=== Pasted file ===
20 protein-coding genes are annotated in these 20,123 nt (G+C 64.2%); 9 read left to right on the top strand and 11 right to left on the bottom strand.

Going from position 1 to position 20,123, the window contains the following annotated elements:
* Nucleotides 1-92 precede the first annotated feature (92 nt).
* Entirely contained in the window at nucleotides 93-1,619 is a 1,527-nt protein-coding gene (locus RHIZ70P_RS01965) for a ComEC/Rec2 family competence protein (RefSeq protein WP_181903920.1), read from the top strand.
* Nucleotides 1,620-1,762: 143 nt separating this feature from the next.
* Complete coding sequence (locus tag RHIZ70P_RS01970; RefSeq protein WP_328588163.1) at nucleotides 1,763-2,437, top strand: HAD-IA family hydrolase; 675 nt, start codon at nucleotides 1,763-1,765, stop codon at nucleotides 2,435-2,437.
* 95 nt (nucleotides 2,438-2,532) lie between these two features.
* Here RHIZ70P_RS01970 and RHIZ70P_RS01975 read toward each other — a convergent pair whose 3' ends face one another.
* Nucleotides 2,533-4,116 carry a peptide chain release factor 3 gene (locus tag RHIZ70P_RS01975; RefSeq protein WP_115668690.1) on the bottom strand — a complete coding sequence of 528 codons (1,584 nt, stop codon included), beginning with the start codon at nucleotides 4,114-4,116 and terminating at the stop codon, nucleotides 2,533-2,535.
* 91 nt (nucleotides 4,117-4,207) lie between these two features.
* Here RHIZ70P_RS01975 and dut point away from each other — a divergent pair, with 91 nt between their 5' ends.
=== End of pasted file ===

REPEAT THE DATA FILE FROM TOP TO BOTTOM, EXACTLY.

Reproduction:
20 protein-coding genes are annotated in these 20,123 nt (G+C 64.2%); 9 read left to right on the top strand and 11 right to left on the bottom strand.

Going from position 1 to position 20,123, the window contains the following annotated elements:
* Nucleotides 1-92 precede the first annotated feature (92 nt).
* Entirely contained in the window at nucleotides 93-1,619 is a 1,527-nt protein-coding gene (locus RHIZ70P_RS01965) for a ComEC/Rec2 family competence protein (RefSeq protein WP_181903920.1), read from the top strand.
* Nucleotides 1,620-1,762: 143 nt separating this feature from the next.
* Complete coding sequence (locus tag RHIZ70P_RS01970; RefSeq protein WP_328588163.1) at nucleotides 1,763-2,437, top strand: HAD-IA family hydrolase; 675 nt, start codon at nucleotides 1,763-1,765, stop codon at nucleotides 2,435-2,437.
* 95 nt (nucleotides 2,438-2,532) lie between these two features.
* Here RHIZ70P_RS01970 and RHIZ70P_RS01975 read toward each other — a convergent pair whose 3' ends face one another.
* Nucleotides 2,533-4,116 carry a peptide chain release factor 3 gene (locus tag RHIZ70P_RS01975; RefSeq protein WP_115668690.1) on the bottom strand — a complete coding sequence of 528 codons (1,584 nt, stop codon included), beginning with the start codon at nucleotides 4,114-4,116 and terminating at the stop codon, nucleotides 2,533-2,535.
* 91 nt (nucleotides 4,117-4,207) lie between these two features.
* Here RHIZ70P_RS01975 and dut point away from each other — a divergent pair, with 91 nt between their 5' ends.